Investigation of the effect of various build methods on the performance of rapid prototyping (stereolithography)

R. E. Williams, S. N. Komaragiri, V. L. Melton, R. R. Bishu

Research output: Contribution to journalArticle

38 Scopus citations

Abstract

Stereolithography, which was the first commercially available Rapid Prototyping (RP) technique, currently represents a major portion of the worldwide RP market share. Parts manufactured with the stereolithography apparatus (SLA) are presently used for design verification, medical modeling and rapid tooling applications. Dimensional accuracy of the prototype is very important for design and form/fit applications. Tooling applications, such as patterns for investment casting, also require good surface finish. Stereolithography provides three different build styles and many part and recoat parameters which can be optimized for these various applications. This paper presents the results of an investigation into the effects of build styles (ACES, WEAVE and Quick CAST) and build parameters (Z level wait, pre-dip delay, dip velocity and acceleration, sweep period and workpiece geometry angle) on the performance measures of dimensional accuracy, surface roughness and build time. All of the prototypes were built on an SLA-250 which used the SL-5170 photopolymer resin. Statistical analysis of the results of the fractional factorial design showed that ACES produced the highest degree of dimensional accuracy while QuickCast was the least accurate build style. On a horizontal surface, ACES produced the best surface roughness and WEAVE produced the least desirable surface roughness. However, on an inclined surface, QuickCast produced the best surface roughness and ACES produced the least desirable surface roughness. The QuickCast workpieces were produced in the shortest time and ACES workpieces took the longest time. In addition to the statistical analysis, surface profiles of the prototypes were studied with Data Dependent Systems (DDS), a stochastic modeling and analysis methodology. DDS analysis of the surface profiles found that layer thickness was the major component of the profile on inclined planes and hatch and fill spacing were the major components on horizontal planes.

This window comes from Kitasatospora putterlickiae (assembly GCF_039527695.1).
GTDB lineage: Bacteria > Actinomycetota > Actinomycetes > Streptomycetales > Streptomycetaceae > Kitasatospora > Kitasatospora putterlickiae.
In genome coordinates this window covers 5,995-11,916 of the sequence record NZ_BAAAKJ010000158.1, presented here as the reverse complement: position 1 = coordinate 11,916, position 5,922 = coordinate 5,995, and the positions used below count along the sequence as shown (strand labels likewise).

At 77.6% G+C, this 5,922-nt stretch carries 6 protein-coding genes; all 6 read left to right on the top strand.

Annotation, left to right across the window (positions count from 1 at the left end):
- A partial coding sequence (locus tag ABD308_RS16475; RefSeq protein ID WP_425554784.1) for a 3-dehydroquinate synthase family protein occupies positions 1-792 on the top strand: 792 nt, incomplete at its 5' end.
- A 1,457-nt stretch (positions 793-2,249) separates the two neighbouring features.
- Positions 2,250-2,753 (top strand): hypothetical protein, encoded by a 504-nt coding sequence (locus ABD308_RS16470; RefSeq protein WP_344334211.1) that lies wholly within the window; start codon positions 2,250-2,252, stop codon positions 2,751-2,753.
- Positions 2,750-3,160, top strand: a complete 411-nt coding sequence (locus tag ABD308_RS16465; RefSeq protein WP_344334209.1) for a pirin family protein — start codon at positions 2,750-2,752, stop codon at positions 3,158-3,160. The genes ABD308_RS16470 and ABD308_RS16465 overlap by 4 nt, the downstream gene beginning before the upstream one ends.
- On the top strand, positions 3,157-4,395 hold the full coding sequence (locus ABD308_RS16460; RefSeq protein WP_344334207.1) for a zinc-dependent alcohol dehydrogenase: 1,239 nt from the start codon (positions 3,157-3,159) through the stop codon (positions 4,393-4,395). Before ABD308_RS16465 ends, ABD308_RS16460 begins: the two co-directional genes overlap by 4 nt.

Original languageEnglish (US)
Pages (from-to)173-178
Number of pages6
JournalJournal of Materials Processing Technology
Volume61
Issue number1-2
DOIs
Publication statusPublished - Aug 1 1996

    Fingerprint

ASJC Scopus subject areas

  • Ceramics and Composites
  • Computer Science Applications
  • Metals and Alloys
  • Industrial and Manufacturing Engineering

Cite this